By Dan Jones

Two sisters, who have spent nearly 30 years in custody for murder are granted bail as a federal review of their 1994 conviction takes place.

Nerissa and Odelia Quewezance of the Keeseekoose First Nation have long maintained their innocence in the death of Kamsack-area farmer Joseph Dolf. Their cousin has taken sole responsibility for the murder.

Despite this, the sisters were sentenced to life in prison, with parole eligibility after 14 years.

In a Court of King’s Bench in Yorkton Monday, Justice Donald Layh said he is satisfied with the release plan for the Quewezance sisters, that they do not pose a flight risk, if asked to return to incarceration and that the release does not pose a risk to public safety or compromise the public confidence in the justice system.

Justice Layh did outline that Nerissa and Odelia have a history of breaking bail conditions in the past, but this does not prevent their release.

Federal Justice Minister David Lametti is considering whether there was a miscarriage of justice of their convictions. He could dismiss their appeal, order a new trial or refer it to the Appeals Court. This outcome could take years.

Justice Layh said the sisters have a strong application for ministerial review. They argue that evidence presented at their trial was flawed. The pair contend they were interrogated at the Kamsack RCMP by all male officers, while heavily under the influence. Despite both speaking to independent counsel and invoking their right not to give statements, the pair were interrogated several times after that.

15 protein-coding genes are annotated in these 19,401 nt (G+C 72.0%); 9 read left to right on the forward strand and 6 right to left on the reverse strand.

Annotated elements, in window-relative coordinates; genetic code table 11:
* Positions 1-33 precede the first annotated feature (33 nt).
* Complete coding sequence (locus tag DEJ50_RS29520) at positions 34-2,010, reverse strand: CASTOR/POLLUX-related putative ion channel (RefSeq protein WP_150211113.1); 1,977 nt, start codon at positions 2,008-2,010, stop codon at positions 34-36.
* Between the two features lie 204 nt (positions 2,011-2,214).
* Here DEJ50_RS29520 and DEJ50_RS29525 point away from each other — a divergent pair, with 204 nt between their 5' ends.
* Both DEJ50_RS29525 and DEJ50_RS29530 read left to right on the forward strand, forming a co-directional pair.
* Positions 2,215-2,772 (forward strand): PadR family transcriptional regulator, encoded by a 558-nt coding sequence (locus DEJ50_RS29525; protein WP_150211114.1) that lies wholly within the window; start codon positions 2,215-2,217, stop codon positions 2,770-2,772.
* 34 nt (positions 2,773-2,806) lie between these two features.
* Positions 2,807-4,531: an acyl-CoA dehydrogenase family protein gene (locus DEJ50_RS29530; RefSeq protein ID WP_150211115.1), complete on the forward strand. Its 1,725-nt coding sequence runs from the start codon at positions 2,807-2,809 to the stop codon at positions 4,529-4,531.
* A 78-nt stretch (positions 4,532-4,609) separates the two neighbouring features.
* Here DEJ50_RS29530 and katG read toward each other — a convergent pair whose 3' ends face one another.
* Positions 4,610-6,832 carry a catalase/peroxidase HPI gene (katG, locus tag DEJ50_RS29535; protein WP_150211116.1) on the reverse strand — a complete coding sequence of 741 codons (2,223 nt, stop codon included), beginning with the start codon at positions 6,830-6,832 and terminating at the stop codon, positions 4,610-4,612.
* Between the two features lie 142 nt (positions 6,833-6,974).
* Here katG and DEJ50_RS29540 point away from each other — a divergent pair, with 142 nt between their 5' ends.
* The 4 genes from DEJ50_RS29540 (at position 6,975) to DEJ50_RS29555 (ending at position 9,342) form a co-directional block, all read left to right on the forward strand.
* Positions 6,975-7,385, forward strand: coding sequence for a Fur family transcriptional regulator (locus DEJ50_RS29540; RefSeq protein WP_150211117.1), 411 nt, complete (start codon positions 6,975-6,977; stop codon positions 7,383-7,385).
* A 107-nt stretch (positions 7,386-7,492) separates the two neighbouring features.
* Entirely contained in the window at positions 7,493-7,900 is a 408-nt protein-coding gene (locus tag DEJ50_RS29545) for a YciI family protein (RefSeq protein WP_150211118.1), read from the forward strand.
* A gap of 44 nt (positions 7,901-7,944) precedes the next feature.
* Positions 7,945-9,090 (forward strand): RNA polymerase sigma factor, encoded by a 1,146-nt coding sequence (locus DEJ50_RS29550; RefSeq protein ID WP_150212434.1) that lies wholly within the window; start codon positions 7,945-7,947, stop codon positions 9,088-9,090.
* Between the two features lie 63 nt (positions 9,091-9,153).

They accuse the Kamsack RCMP detachment of ignoring a court order to transfer them to the Pine Grove Correctional Centre, instead, they were kept incarcerated for days at the detachment.

Their convictions pre-date Gladue considerations for Indigenous offenders. Justice Layh acknowledged that the sisters are the first Indigenous women to apply for Ministerial review of their convictions. He noted that the sisters attended residential school, their family suffered the effects of intergenerational trauma due to residential school and that they were raised in an abusive environment.

The Crown opposed bail and the release plan, but Justice Layh is confident in the support provided to Nerissa and Odelia.

They must abide by several bail conditions. They are expected to be released from custody today.